Until the 1950s Winnipeg was the most important Ukrainian publishing and media center in Canada. Scores of weekly newspapers, tabloids, and magazines reflecting the religious, political and ideological diversity within the Ukrainian-Canadian community were edited and published in the city. The most important newspapers included Kanadiis’kyi farmer (1903–81), the first Ukrainian newspaper in Canada; the Protestant Ranok (Winnipeg) (later Kanadiis’kyi ranok) (1905–61); the socialist Chervonyi prapor (Winnipeg) (1907–8) followed by Robochyi narod (1909–18); the populist Ukraïns’kyi holos (1910–present); the Catholic Kanadiis’kyi rusyn / Kanadiis’kyi ukraïnets’ (1911–31); the pro-Communist Ukraïns’ki robitnychi visty (1919–37), Narodna hazeta (Winnipeg) (1937–40) and Ukraïns’ke slovo (Winnipeg) (1943–65); and the nationalist Novyi shliakh (1942–76). Today only Ukraïns’kyi holos, the Catholic Postup (Winnipeg) and the Orthodox Visnyk (Winnipeg) remain. A number of Ukrainian radio programs, including the “Voice of Ukraine” hosted by Fr. Semen Izhyk on radio station CFRY, were broadcast during the 1950s and 1960s. Since 1975 regular Ukrainian programs have been broadcast six days a week on Winnipeg's ethnic radio station CKJS.
Private Ukrainian language and heritage classes have been available in Winnipeg for almost a century. The Adam Kotsko student residence (1915–17), the Metropolitan Andrei Sheptytsky residence (1916–23), and the Winnipeg branch of the Mohyla Ukrainian Institute (1927–34) offered instruction in Ukrainian history and literature in addition to providing room and board. During the interwar years many parishes and cultural-educational societies, including the ULFTA, sponsored evening or weekend Ukrainian classes for children. In 1938 almost 1,000 pupils attended classes in 14 institutions. By 1967 the number had climbed to 1,500 pupils. At present, only one parish and one secular society offer elementary instruction to a dwindling number of children. Private Ukrainian language instruction has been replaced by publicly funded education. In 1962 the Ukrainian language became an elective subject in several city high schools and in 1967 it became a fully accredited university entrance course. Since 1979 an English-Ukrainian bilingual program has been available to public school students from Kindergarten to Grade VIII. Enrollment peaked at 1,000 during the 1980s and has remained steady at 600–700 in recent years. The program is offered in six city public schools. The Manitoba Parents for Ukrainian Education (MPUE; 1979) work to promote, enhance and expand the program. The Osvita Foundation provides funding and financial support to the MPUE. The University of Manitoba has offered courses in Ukrainian language and literature since 1949, when a department of Slavic studies created and first headed by Jaroslav Rudnyckyj, who subsequently served on the Royal Commission on Bilingualism and Bilculturalism (1963–71). The Centre for Ukrainian Canadian Studies (1981) at that university coordinates the teaching of courses relevant to Ukrainian and Ukrainian-Canadian studies offered by several departments while the Archives of the Ukrainian Canadian Experience (2003) help to preserve and interpret the community's history.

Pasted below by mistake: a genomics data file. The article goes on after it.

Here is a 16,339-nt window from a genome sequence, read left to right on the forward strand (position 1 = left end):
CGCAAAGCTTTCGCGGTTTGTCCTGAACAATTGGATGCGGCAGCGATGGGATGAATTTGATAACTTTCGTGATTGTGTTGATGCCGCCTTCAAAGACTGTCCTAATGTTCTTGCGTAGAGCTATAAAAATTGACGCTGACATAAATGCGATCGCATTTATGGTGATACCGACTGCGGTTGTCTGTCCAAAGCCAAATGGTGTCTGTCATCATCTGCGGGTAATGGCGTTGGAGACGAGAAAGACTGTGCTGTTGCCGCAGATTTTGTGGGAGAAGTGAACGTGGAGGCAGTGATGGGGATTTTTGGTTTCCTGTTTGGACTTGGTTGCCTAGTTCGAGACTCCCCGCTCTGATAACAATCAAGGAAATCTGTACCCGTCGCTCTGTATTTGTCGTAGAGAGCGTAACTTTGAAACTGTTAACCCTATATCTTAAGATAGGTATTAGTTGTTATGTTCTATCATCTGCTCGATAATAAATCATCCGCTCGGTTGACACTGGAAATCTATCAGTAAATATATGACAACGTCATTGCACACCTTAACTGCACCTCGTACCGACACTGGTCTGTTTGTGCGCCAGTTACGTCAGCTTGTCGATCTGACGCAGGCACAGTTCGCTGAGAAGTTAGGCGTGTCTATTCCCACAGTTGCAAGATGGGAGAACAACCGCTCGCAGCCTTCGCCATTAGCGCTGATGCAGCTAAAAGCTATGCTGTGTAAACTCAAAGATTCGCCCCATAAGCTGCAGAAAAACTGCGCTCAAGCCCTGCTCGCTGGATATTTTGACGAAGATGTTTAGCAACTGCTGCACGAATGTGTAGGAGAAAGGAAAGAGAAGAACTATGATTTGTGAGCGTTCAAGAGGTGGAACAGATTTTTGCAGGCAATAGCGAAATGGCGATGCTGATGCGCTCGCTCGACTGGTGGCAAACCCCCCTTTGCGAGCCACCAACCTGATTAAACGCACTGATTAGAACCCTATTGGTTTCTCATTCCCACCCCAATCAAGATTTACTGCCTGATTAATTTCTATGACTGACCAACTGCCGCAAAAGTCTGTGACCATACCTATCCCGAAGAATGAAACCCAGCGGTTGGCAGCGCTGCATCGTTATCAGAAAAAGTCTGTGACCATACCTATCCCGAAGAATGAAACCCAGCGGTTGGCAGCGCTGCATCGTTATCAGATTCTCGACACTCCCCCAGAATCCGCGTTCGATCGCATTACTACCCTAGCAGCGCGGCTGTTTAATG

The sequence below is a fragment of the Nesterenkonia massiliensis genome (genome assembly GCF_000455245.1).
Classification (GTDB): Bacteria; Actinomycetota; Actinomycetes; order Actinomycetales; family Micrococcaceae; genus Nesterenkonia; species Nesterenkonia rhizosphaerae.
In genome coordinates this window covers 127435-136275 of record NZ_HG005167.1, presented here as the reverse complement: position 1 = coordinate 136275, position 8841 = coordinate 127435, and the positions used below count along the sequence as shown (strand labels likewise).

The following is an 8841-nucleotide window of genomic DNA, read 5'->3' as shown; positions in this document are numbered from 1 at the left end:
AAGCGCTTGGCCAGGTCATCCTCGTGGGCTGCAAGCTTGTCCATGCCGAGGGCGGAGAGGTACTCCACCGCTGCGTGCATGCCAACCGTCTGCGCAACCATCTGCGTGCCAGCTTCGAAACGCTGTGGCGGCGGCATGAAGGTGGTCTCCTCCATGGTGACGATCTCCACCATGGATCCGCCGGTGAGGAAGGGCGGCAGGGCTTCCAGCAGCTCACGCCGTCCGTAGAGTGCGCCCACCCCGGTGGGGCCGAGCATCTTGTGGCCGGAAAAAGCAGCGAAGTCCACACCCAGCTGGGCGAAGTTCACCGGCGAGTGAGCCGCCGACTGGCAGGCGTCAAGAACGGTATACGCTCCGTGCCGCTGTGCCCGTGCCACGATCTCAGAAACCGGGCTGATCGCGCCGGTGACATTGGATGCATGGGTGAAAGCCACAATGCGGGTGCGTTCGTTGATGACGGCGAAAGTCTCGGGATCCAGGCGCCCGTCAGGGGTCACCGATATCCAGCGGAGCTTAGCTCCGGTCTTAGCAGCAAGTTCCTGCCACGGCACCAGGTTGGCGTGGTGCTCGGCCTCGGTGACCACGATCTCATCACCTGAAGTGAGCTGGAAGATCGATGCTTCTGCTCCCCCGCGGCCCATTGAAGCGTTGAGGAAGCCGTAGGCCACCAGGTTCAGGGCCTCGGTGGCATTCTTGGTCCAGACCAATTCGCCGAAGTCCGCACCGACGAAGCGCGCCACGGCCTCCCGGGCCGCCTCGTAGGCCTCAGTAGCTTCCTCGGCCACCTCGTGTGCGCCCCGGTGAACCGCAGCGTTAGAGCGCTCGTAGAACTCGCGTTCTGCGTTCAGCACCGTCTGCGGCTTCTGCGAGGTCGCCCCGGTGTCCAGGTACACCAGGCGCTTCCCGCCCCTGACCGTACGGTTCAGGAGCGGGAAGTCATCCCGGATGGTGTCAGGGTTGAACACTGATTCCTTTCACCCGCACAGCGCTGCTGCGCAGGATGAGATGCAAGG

Several markers and monuments have been erected by Ukrainians in the city during the past century. They include small monuments commemorating 50 years of Ukrainian settlement in Canada (1941), Ukrainians in the Canadian Armed Forces (1942), and the Ukrainian Catholic poet Markiian Shashkevych (1944), all in the Shashkevych Park adjacent to Saint Andrew's Ukrainian Catholic church on Euclid Avenue in north Point Douglas; a bust of the poet Ivan Franko beside the Ivan Franko Seniors' Manor adjacent to the Ukrainian Labour Temple in the North End; a small statue of Volodymyr the Great at the entrance to the parking lot adjacent to SS Vladimir and Olga Ukrainian Catholic cathedral; and a small marker commemorating the poet Taras Shevchenko in a tiny green space opposite the Ukrainian National Home. The two major Ukrainian public monuments in Winnipeg are the Taras Shevchenko statue (1961) on the grounds of the Manitoba Legislative Building, and a monument in front of Winnipeg City Hall commemorating victims of the Famine-Genocide of 1932–3 in Soviet Ukraine (1983). The Leo Mol Sculpture Garden also contains statues of prominent Ukrainians, including Taras Shevchenko.
Major annual community events include Ukrainian New Year's Eve dances (Malanka); observances of the Famine-Genocide of 1932–3 (ie, the Holodomor); Folklorama, Winnipeg's annual multi-ethnic summer cultural festival; and the triennial conventions of the Ukrainian Canadian Congress.
[This article was written in 2010.]